After working with the Richmond Swim & Dive team a year ago, I quickly grew fond of the ladies on the squad and gained mad respect for their athletic abilities since I can barely swim a full lap in a pool – I wish I was joking. I’m not a water person.
Nevertheless, I do have a tremendous appreciation for both swimmers and divers. The fact that they regularly get up at 5 a.m. for practice only to return to the pool for another afternoon session speaks volumes about the stamina required to be a student-athlete like them at the collegiate level.
Given my affinity for the ladies, the team’s coaching staff and the sports themselves, I gladly obliged when my friend and the team’s assistant, Travis Stensby, asked me to do commentate without me having ever done so before. I’ve done P.A. (public address announcing) in the past, but never play-by-play… or whatever it would be called in swimming.
Thankfully the broadcast was made free for viewers (no one should have to pay to listen to me) and I had two former swimmers co-hosting with me to provide more technical insight into the meet, so my role was largely to facilitate the flow of conversation… and not drop a random f-bomb.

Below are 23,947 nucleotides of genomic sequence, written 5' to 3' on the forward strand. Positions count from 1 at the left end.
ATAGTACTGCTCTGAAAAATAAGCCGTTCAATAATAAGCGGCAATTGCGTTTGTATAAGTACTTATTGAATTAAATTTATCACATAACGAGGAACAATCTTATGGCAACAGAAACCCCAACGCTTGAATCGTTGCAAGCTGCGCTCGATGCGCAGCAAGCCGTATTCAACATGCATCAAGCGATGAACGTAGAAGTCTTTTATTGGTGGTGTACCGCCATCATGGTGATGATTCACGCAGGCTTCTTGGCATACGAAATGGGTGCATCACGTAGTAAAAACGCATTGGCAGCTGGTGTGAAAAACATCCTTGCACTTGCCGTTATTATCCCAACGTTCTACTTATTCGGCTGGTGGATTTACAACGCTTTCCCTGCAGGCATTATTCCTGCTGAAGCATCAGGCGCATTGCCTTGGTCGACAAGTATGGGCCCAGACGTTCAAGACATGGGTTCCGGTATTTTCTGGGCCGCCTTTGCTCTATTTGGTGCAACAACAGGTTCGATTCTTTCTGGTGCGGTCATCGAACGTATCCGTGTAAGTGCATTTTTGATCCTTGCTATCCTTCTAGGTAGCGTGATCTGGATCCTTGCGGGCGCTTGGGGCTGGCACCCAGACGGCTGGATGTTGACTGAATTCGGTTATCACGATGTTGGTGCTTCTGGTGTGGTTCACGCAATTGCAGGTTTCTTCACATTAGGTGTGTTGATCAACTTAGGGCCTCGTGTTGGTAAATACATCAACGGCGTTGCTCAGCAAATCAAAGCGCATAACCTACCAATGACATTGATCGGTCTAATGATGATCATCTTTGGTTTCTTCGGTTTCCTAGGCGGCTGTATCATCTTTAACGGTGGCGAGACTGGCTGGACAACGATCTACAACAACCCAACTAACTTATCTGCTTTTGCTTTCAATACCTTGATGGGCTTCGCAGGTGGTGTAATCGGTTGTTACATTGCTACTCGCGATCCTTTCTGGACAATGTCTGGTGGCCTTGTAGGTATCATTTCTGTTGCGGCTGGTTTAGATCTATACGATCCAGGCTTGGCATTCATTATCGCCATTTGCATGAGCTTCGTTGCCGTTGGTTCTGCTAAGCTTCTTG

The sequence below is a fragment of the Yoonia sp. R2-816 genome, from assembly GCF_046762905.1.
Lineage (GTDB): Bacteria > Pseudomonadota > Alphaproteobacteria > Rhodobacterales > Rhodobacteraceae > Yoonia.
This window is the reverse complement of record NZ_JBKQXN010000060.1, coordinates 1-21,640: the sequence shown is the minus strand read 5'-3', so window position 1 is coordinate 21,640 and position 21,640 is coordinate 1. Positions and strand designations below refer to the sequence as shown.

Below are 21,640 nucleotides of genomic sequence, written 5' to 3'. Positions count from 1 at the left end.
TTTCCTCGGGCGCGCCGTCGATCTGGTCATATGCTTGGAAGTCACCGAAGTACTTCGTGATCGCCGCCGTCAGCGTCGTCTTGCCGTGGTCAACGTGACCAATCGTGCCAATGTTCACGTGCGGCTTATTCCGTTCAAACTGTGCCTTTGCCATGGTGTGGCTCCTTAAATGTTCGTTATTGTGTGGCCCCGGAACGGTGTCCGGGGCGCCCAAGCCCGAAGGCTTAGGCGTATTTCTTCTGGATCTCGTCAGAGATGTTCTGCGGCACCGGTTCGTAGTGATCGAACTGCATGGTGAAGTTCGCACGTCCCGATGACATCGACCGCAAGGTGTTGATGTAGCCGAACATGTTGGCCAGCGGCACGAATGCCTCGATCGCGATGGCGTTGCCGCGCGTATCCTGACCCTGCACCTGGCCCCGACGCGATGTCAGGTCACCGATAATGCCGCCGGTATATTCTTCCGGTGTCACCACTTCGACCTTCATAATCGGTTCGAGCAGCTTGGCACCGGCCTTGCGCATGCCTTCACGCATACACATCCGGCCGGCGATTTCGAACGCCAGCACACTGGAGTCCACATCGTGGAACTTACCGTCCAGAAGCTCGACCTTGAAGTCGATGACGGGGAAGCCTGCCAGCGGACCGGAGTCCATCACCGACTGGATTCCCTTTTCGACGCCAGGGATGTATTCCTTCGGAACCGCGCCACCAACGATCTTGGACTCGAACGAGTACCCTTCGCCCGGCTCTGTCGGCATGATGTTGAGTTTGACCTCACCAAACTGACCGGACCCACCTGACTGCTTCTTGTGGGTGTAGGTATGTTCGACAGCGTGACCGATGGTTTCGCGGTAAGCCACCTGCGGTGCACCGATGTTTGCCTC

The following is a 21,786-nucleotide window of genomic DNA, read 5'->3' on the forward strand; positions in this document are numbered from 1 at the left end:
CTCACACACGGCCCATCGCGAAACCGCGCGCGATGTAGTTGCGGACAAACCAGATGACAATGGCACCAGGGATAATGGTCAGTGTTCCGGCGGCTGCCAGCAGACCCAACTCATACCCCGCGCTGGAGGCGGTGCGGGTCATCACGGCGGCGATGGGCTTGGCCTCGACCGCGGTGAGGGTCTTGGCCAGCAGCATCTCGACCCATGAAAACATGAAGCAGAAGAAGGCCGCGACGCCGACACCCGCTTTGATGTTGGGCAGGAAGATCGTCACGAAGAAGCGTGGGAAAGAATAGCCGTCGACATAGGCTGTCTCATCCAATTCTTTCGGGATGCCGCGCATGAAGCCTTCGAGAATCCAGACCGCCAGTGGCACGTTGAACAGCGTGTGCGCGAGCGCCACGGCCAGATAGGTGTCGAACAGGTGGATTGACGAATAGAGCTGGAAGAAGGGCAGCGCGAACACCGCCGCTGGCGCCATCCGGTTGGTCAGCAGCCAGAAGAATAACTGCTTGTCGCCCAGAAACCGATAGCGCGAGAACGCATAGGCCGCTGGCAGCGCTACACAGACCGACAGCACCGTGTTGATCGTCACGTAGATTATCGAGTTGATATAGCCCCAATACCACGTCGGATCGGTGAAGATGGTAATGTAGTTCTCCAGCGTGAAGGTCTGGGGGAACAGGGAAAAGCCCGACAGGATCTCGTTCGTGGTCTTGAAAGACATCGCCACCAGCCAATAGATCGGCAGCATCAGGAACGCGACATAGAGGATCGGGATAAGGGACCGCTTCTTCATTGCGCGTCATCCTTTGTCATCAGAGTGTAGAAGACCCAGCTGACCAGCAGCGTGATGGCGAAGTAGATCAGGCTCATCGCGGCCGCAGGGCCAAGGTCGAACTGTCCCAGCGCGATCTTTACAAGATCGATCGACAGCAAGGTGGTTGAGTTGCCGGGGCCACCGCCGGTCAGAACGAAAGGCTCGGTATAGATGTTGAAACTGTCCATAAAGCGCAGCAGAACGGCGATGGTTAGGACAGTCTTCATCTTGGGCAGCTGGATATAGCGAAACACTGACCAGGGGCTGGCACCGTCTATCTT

It also helped immensely to do our research beforehand. And while I’ll be generous in saying that the three of us have “limited” combined knowledge of diving, we did have this sweet cheat sheet that allowed us to appear as though we had some clue what we were bantering about during the 1- and 3-meter.
SpiderTV, which ran a baller operation with five cameras throughout the meet, recorded the entire meet along with our award-winning commentary and have made it available for free here.
Check out a few minutes if you have some free time. It’s actually pretty entertaining, and we had a lot of positive feedback afterwards. Someone even said that we made quite the splash.
Okay, that person was me. I know, so lame.